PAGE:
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The genes in this family provide instructions for making enzymes called mannosyltransferases. These enzymes add the sugar mannose to various molecules and proteins (mannosylation). Specifically, dolichyl D-mannosyl phosphate dependent mannosyltransferases transfer mannose from a molecule called dolichyl D-mannosyl phosphate (dol-P-Man) to another molecule. Mannosylation occurs in the endoplasmic reticulum, which is a structure involved in protein processing and transport within cells. The addition of mannose to a molecule is often important for its stability or normal folding. Mannosylation can keep a molecule attached (bound) to a cell, can help that molecule keep the cells bound to one another, or keep cells anchored to the extracellular matrix, which is an intricate lattice of proteins and other molecules that forms in the spaces between cells.
Mutations in genes in this family result in impaired mannosylation and can cause a range of disorders.
The HUGO Gene Nomenclature Committee (HGNC) provides a list of genes in the dolichyl D-mannosyl phosphate dependent mannosyltransferases family (http://www.genenames.org/genefamilies/DOLPM).
Genetics Home Reference summarizes the normal function and health implications of these members of the dolichyl D-mannosyl phosphate dependent mannosyltransferases gene family: PIGV, POMT1, and POMT2.
Genetics Home Reference includes these conditions related to genes in the dolichyl D-mannosyl phosphate dependent mannosyltransferases gene family:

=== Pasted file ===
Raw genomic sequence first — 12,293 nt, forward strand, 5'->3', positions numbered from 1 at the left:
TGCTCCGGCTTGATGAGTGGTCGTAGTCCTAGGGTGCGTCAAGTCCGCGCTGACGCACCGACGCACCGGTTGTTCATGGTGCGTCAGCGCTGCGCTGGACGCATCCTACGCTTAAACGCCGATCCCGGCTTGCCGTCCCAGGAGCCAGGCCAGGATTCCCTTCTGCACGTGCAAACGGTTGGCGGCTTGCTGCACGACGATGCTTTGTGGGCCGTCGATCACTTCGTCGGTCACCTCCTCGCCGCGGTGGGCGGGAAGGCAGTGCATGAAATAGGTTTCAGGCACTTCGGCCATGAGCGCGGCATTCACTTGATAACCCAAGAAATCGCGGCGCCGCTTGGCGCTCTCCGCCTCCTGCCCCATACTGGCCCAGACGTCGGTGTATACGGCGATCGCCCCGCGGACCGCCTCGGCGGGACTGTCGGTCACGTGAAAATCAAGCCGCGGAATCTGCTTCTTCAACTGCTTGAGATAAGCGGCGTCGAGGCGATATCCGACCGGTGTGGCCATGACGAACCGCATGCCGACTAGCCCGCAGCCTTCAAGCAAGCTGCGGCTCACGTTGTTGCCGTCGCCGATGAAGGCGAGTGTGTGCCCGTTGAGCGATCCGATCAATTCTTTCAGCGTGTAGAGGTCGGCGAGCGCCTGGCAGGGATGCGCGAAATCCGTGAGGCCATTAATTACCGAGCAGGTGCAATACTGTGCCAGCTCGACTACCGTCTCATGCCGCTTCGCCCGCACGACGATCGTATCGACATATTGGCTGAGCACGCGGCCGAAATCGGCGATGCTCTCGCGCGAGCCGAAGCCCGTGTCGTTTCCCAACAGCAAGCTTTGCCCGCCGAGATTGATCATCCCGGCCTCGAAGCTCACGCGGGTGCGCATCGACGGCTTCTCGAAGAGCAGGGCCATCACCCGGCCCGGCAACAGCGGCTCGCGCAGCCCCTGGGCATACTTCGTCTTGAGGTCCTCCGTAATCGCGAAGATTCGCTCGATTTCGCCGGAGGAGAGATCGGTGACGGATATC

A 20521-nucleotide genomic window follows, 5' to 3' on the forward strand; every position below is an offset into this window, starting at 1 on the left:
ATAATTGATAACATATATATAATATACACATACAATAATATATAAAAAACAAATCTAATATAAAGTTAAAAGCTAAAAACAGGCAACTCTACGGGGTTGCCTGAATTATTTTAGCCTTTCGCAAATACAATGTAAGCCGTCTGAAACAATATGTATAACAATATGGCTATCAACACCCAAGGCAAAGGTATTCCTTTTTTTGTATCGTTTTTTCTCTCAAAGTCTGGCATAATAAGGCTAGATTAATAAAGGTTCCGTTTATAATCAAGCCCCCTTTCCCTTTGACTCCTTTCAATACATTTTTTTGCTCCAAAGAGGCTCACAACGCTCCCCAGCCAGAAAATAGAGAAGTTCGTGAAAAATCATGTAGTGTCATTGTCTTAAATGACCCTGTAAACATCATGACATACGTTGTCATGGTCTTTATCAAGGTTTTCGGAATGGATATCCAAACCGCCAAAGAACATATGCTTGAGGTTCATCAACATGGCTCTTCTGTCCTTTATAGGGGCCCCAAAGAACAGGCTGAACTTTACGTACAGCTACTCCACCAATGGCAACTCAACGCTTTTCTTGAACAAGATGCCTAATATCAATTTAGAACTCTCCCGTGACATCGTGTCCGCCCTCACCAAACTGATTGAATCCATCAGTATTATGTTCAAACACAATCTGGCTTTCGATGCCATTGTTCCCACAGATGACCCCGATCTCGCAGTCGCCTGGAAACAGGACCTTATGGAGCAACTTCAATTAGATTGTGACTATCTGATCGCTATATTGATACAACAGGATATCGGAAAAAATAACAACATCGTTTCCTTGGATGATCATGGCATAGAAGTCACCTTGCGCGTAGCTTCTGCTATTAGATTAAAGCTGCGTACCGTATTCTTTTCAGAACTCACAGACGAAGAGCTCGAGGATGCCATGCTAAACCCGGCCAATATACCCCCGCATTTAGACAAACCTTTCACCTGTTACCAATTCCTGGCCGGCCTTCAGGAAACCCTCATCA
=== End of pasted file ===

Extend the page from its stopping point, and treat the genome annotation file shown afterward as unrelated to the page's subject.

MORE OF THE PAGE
You may find the following resources about the dolichyl D-mannosyl phosphate dependent mannosyltransferases gene family helpful.
cell ; class ; endoplasmic reticulum ; extracellular ; extracellular matrix ; glycan ; mannose ; molecule ; phosphate ; protein
You may find definitions for these and many other terms in the Genetics Home Reference Glossary (http://www.ghr.nlm.nih.gov/glossary).
These sources were used to develop the Genetics Home Reference summary for the dolichyl D-mannosyl phosphate dependent mannosyltransferases gene family.
The resources on this site should not be used as a substitute for professional medical care or advice. Users seeking information about a personal genetic disease, syndrome, or condition should consult with a qualified healthcare professional. See How can I find a genetics professional in my area? (http://ghr.nlm.nih.gov/handbook/consult/findingprofessional) in the Handbook.